After all the stress of post-quake (and post-meltdown) Japan life, this weekend’s Summer Sonic festival proved a welcome celebration of the brighter side.
At one point it had seemed that it may not go ahead: The site of the festival’s Chiba leg (near Tokyo; it also takes place in Osaka the same weekend, like Reading and Leeds) had been damaged badly in March’s mega-quake; and some Western bands were cancelling Japan tours for fears that radioactive fallout might leave them glowing in the dark. But in the end, the festival was a triumph for debauchery over disaster.
A few British acts even managed to tear themselves away from rioting to perform. Beady Eye were one of the headliners, though Liam seemed to have mixed up his seasons (the clue is in the festival name) and wore a raincoat.
Grime shouldn’t work in Japan – there’s no ghetto here, and the average Japanese youth has about as much connection with an impoverished South London upbringing as does David Cameron. Yet Tinie Tempah had the crowd bouncing nonetheless.
Even better was The Horrors’ midnight show on Saturday night. They’re huge here, and tens of thousands of fans turned out to see them. The band played a nicely subdued set that felt somehow electrified; it’s as though Farris and co are slowly growing into their own weirdness.
Another perfectly strange (and strangely perfect) band was Death From Above 1979. Their backdrop showed a gravestone inscribed “DFA1979 – 2001-2006”, and yet there they were in the living flesh, blasting out super-tight rhythms that hit us right in the groin. Drummer/vocalist Sebastien urged the crowd to fuck so we can “have more Japanese people in the world” (Japan has a severely declining birth rate); not sure whether the crowd made love, but they sure listened to DFA.
Julian Casablancas’ banter was somewhat more inane during The Strokes’ set – “Japan is really cool. You guys have your shit together.” Their set was plenty static too, with songs getting a better reaction the older they were. Ouch.
Then again, sometimes the oldies are the best. Bow Wow Wow, inexplicably but happily re-formed, played one of the coolest sets of the weekend. Annabella Lwin, 30 years on from her debut at age 14 with C30, C60, C90, Go! – the first (and best) ever song about music piracy – was dressed as a belly dancer, with round but toned belly to match, and her bonkers band and their Burundi beats are still to die for.
Japan was representing as well, obviously. Excellent rising garage trio The Cold Tommy rocked the ePlus Stage, where unsigned artists are invited to play each year after winning a public vote.
On the other end of the scale, packing out the 35,000-capacity Marine Stadium (one of the urban festival’s venues), Maximum The Hormone are one of Japan’s hardest, scariest and most popular bands; they played a fierce set of metal so sharp you could shave with it.
You might know J-pop trio Perfume from their track Polyrhythm, which is featured in Cars 2. Or maybe not. Anyway, the girls filled the Mountain Stage to its 21,300 capacity, their choreographed dances and stylish red mini-dresses turning as many heads as their fat electro basslines, which sounded delicious over the huge PA.
More great pop came courtesy of The Ting Tings. Their new material brought the party vibe, and while fans were packed in too tight to dance, they clapped along as Katie and Jules somehow filled that massive stadium stage. At one point, Katie, in short shorts and knee-high socks, read out some Japanese from a piece of paper, one syllable at a time, translated thus: “My Japanese is terrible, so I’ll just shut up and dance.” And then she did.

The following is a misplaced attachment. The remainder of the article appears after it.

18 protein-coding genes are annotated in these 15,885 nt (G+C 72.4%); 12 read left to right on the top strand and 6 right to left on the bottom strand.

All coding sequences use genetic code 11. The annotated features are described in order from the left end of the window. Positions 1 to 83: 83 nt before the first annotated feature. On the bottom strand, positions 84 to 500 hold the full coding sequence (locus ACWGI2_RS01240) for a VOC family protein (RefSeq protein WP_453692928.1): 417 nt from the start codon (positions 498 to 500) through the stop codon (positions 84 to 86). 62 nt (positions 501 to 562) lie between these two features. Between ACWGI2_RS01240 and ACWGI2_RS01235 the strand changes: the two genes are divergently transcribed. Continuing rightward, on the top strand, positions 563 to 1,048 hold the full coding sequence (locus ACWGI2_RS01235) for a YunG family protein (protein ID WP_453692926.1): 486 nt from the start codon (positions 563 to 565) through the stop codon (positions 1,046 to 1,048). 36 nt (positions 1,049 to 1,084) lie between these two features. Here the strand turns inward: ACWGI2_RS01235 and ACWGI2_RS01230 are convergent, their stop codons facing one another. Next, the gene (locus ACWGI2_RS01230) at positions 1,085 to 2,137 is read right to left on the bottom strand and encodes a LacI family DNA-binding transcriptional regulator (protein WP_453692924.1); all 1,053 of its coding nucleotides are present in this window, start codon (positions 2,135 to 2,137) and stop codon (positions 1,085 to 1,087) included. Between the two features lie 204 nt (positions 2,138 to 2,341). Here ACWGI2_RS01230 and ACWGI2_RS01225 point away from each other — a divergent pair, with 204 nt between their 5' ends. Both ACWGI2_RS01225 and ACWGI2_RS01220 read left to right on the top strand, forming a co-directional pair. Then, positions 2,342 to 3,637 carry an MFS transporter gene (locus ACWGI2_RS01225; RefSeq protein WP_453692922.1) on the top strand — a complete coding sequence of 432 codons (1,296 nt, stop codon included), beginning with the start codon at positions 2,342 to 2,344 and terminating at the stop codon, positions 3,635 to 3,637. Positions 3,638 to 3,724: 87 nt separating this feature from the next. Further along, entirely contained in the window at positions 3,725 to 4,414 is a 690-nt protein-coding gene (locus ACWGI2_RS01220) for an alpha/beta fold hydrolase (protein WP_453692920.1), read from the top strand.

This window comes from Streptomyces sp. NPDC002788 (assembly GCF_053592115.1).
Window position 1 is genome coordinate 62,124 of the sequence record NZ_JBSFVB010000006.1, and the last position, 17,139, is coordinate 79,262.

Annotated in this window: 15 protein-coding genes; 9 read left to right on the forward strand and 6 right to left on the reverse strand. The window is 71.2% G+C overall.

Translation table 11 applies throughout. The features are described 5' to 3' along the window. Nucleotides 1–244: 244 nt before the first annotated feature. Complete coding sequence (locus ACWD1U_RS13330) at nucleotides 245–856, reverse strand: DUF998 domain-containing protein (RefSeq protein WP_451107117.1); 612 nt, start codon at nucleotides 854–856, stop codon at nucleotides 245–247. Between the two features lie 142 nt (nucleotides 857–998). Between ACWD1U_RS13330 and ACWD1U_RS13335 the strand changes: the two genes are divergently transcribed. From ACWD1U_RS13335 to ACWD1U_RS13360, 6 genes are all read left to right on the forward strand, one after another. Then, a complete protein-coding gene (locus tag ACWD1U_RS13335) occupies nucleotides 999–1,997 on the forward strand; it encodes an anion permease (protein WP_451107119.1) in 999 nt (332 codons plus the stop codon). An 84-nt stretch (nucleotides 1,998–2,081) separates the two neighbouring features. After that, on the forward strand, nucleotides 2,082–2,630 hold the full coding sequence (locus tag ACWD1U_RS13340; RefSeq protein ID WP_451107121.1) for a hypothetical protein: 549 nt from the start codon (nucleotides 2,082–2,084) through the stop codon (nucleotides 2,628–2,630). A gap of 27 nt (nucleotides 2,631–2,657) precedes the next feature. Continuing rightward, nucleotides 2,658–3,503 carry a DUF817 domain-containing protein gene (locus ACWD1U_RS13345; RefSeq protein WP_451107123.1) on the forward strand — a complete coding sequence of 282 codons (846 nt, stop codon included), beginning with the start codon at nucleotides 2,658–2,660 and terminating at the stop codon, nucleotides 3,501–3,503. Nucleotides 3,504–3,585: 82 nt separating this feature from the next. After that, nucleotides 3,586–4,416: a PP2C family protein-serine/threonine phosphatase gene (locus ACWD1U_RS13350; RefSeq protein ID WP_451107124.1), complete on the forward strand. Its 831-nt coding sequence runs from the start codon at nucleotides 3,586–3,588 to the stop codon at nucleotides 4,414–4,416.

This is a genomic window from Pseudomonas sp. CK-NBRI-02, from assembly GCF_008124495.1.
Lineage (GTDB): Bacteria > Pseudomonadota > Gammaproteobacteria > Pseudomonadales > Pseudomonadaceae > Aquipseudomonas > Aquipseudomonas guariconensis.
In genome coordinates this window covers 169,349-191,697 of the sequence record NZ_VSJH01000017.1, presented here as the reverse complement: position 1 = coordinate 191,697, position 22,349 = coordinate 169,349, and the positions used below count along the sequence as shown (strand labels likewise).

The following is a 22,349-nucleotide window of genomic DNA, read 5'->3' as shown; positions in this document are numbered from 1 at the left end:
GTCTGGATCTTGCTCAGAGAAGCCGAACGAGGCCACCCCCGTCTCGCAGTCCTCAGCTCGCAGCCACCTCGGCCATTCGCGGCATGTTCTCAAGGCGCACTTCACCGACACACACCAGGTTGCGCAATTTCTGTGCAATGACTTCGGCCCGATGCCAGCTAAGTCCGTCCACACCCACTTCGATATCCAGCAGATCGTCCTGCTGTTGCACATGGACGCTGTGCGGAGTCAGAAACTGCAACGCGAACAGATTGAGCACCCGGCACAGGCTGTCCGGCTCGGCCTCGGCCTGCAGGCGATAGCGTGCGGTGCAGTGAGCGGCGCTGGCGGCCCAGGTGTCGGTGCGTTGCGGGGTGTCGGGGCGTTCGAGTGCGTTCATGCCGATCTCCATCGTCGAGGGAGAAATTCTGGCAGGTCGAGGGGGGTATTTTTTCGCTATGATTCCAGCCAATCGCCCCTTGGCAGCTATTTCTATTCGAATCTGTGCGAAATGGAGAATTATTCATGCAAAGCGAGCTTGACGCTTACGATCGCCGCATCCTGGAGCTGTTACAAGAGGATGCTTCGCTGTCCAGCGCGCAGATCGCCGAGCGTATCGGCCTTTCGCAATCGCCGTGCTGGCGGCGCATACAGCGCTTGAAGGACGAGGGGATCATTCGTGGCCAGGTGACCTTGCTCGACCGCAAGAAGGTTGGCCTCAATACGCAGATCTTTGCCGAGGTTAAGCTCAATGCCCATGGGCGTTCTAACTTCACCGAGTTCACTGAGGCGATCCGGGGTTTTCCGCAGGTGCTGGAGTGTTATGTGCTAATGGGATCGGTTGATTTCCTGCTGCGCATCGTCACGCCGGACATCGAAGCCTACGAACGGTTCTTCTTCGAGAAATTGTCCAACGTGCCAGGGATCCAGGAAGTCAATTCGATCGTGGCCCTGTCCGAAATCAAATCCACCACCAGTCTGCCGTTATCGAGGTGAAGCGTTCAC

Speaking of dancing, Taiwanese outfit Go Chic’s singer Ariel, who moves as though she’s made entirely of elastic, berated her audience for not doing any. They’re a great band and they drip attitude, but comments such as “All the people at the back: Fuck you!” were enough to cause some to walk out.
No such problems for club-pop trio Yelle, house DJ duo Carte Blanche or ego-maniac DJ SebastiAn: The three French outfits created meltdowns of their own, especially Yelle, whose slot on the Mountain Stage saw 10,000 fans copying her every dance move.
Local dancefloor grooves came courtesy of Angree Yung Robotz, a sexy new unit made up of rapper Verbal from chart-topping band m-flo, DJ-cum-singer Mademoiselle Yulia, and electro-artcore six-piece Trippple Nippples, the latter of whom wore grotesque wings covered in fairy lights and tape over their tits.
There are always schedule clashes at festivals, and Summer Sonic was no exception. Two Door Cinema Club, for example, clashed with me being offered a free lunch – sorry boys! But Sunday night posed the biggest dilemma for most, as Suede and Public Image Ltd went up against the insanely popular Red Hot Chili Peppers.
I caught a bit of PiL before the Chilies started (and then went to their headline show in Tokyo the next day), and damn they’re on fine form. In his white V-neck sweater and tartan shorts, John Lydon looked like he’d come straight from the golf course, but he spat and wailed his lyrics in a full and forceful voice.
As for the Chilies, you can read about that here.
The unbearable heat and humidity did nothing to dampen the spirits of the 60,000 revellers who turned up each day to immerse themselves in music and booze and dancing and love. Japan’s problems are far from over, and there was no question that anyone would forget that. But two days of escapism? Yeah, I’d say we needed that.
Daniel Robson is a British music journalist and events organiser based in Tokyo. For info about Japanese bands playing in the UK and a free podcast, go to www.itcamefromjapan.co.uk